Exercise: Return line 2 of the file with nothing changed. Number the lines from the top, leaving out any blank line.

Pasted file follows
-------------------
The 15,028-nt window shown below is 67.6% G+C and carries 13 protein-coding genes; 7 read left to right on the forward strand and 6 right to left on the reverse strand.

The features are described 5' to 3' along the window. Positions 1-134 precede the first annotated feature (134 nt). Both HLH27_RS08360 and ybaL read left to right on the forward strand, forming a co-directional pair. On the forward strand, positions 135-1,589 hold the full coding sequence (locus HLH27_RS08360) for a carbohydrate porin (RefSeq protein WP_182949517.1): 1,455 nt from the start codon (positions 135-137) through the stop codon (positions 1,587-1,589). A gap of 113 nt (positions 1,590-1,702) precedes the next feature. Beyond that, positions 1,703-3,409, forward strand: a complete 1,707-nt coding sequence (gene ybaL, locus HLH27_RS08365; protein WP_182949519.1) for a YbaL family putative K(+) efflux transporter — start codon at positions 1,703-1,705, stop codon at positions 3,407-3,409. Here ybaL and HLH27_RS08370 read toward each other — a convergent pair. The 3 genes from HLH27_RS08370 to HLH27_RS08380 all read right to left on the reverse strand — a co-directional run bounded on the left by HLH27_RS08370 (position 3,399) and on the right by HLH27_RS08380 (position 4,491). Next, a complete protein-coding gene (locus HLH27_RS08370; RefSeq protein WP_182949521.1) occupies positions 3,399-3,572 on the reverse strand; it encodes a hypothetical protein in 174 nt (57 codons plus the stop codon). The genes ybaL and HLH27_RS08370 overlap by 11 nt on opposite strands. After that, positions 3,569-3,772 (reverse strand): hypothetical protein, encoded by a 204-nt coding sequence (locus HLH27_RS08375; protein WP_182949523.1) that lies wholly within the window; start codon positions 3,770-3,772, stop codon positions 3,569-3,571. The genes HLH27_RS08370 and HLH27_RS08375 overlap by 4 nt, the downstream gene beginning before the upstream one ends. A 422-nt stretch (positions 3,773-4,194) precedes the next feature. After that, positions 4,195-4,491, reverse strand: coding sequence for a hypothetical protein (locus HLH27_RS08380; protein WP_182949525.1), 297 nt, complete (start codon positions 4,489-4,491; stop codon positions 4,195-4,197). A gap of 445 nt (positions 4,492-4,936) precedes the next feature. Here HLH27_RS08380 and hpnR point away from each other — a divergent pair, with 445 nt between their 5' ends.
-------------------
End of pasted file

The features are described 5' to 3' along the window. Positions 1-134 precede the first annotated feature (134 nt). Both HLH27_RS08360 and ybaL read left to right on the forward strand, forming a co-directional pair. On the forward strand, positions 135-1,589 hold the full coding sequence (locus HLH27_RS08360) for a carbohydrate porin (RefSeq protein WP_182949517.1): 1,455 nt from the start codon (positions 135-137) through the stop codon (positions 1,587-1,589). A gap of 113 nt (positions 1,590-1,702) precedes the next feature. Beyond that, positions 1,703-3,409, forward strand: a complete 1,707-nt coding sequence (gene ybaL, locus HLH27_RS08365; protein WP_182949519.1) for a YbaL family putative K(+) efflux transporter — start codon at positions 1,703-1,705, stop codon at positions 3,407-3,409. Here ybaL and HLH27_RS08370 read toward each other — a convergent pair. The 3 genes from HLH27_RS08370 to HLH27_RS08380 all read right to left on the reverse strand — a co-directional run bounded on the left by HLH27_RS08370 (position 3,399) and on the right by HLH27_RS08380 (position 4,491). Next, a complete protein-coding gene (locus HLH27_RS08370; RefSeq protein WP_182949521.1) occupies positions 3,399-3,572 on the reverse strand; it encodes a hypothetical protein in 174 nt (57 codons plus the stop codon). The genes ybaL and HLH27_RS08370 overlap by 11 nt on opposite strands. After that, positions 3,569-3,772 (reverse strand): hypothetical protein, encoded by a 204-nt coding sequence (locus HLH27_RS08375; protein WP_182949523.1) that lies wholly within the window; start codon positions 3,770-3,772, stop codon positions 3,569-3,571. The genes HLH27_RS08370 and HLH27_RS08375 overlap by 4 nt, the downstream gene beginning before the upstream one ends. A 422-nt stretch (positions 3,773-4,194) precedes the next feature. After that, positions 4,195-4,491, reverse strand: coding sequence for a hypothetical protein (locus HLH27_RS08380; protein WP_182949525.1), 297 nt, complete (start codon positions 4,489-4,491; stop codon positions 4,195-4,197). A gap of 445 nt (positions 4,492-4,936) precedes the next feature. Here HLH27_RS08380 and hpnR point away from each other — a divergent pair, with 445 nt between their 5' ends.